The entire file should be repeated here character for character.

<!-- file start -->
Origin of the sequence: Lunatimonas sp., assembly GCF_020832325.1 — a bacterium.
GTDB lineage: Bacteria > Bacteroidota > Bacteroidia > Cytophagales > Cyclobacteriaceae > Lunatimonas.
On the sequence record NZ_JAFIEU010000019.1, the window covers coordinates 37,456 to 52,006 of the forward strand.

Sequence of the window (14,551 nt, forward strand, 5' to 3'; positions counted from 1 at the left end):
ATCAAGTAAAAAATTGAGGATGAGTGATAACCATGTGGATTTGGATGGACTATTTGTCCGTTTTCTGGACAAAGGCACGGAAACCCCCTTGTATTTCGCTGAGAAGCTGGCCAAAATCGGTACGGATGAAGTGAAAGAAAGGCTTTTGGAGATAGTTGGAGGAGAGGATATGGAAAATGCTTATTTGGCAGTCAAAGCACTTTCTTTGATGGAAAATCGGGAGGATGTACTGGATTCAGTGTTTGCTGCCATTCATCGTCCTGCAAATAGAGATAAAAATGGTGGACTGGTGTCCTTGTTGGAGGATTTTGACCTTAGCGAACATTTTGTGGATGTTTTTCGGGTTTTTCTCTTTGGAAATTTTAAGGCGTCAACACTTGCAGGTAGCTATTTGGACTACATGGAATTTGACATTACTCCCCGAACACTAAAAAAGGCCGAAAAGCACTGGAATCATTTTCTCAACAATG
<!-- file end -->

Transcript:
Origin of the sequence: Lunatimonas sp., assembly GCF_020832325.1 — a bacterium.
GTDB lineage: Bacteria > Bacteroidota > Bacteroidia > Cytophagales > Cyclobacteriaceae > Lunatimonas.
On the sequence record NZ_JAFIEU010000019.1, the window covers coordinates 37,456 to 52,006 of the forward strand.

Sequence of the window (14,551 nt, forward strand, 5' to 3'; positions counted from 1 at the left end):
ATCAAGTAAAAAATTGAGGATGAGTGATAACCATGTGGATTTGGATGGACTATTTGTCCGTTTTCTGGACAAAGGCACGGAAACCCCCTTGTATTTCGCTGAGAAGCTGGCCAAAATCGGTACGGATGAAGTGAAAGAAAGGCTTTTGGAGATAGTTGGAGGAGAGGATATGGAAAATGCTTATTTGGCAGTCAAAGCACTTTCTTTGATGGAAAATCGGGAGGATGTACTGGATTCAGTGTTTGCTGCCATTCATCGTCCTGCAAATAGAGATAAAAATGGTGGACTGGTGTCCTTGTTGGAGGATTTTGACCTTAGCGAACATTTTGTGGATGTTTTTCGGGTTTTTCTCTTTGGAAATTTTAAGGCGTCAACACTTGCAGGTAGCTATTTGGACTACATGGAATTTGACATTACTCCCCGAACACTAAAAAAGGCCGAAAAGCACTGGAATCATTTTCTCAACAATG